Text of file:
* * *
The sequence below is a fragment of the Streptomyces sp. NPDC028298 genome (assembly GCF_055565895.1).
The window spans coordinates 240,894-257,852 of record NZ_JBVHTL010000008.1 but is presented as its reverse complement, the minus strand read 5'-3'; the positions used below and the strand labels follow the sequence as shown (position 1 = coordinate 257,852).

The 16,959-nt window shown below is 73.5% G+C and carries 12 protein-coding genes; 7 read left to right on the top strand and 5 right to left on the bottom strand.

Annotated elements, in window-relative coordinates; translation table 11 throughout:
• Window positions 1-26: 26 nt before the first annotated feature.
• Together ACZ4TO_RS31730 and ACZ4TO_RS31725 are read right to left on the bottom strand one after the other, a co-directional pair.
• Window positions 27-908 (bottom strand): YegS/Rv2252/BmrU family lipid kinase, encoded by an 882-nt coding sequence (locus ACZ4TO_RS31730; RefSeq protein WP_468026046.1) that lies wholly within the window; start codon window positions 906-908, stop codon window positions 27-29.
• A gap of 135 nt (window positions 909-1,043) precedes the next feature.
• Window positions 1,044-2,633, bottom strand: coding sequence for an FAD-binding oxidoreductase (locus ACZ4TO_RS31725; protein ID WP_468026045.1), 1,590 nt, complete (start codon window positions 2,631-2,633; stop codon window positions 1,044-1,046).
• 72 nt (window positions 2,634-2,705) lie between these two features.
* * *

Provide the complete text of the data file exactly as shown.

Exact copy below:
The sequence below is a fragment of the Streptomyces sp. NPDC028298 genome (assembly GCF_055565895.1).
The window spans coordinates 240,894-257,852 of record NZ_JBVHTL010000008.1 but is presented as its reverse complement, the minus strand read 5'-3'; the positions used below and the strand labels follow the sequence as shown (position 1 = coordinate 257,852).

The 16,959-nt window shown below is 73.5% G+C and carries 12 protein-coding genes; 7 read left to right on the top strand and 5 right to left on the bottom strand.

Annotated elements, in window-relative coordinates; translation table 11 throughout:
• Window positions 1-26: 26 nt before the first annotated feature.
• Together ACZ4TO_RS31730 and ACZ4TO_RS31725 are read right to left on the bottom strand one after the other, a co-directional pair.
• Window positions 27-908 (bottom strand): YegS/Rv2252/BmrU family lipid kinase, encoded by an 882-nt coding sequence (locus ACZ4TO_RS31730; RefSeq protein WP_468026046.1) that lies wholly within the window; start codon window positions 906-908, stop codon window positions 27-29.
• A gap of 135 nt (window positions 909-1,043) precedes the next feature.
• Window positions 1,044-2,633, bottom strand: coding sequence for an FAD-binding oxidoreductase (locus ACZ4TO_RS31725; protein ID WP_468026045.1), 1,590 nt, complete (start codon window positions 2,631-2,633; stop codon window positions 1,044-1,046).
• 72 nt (window positions 2,634-2,705) lie between these two features.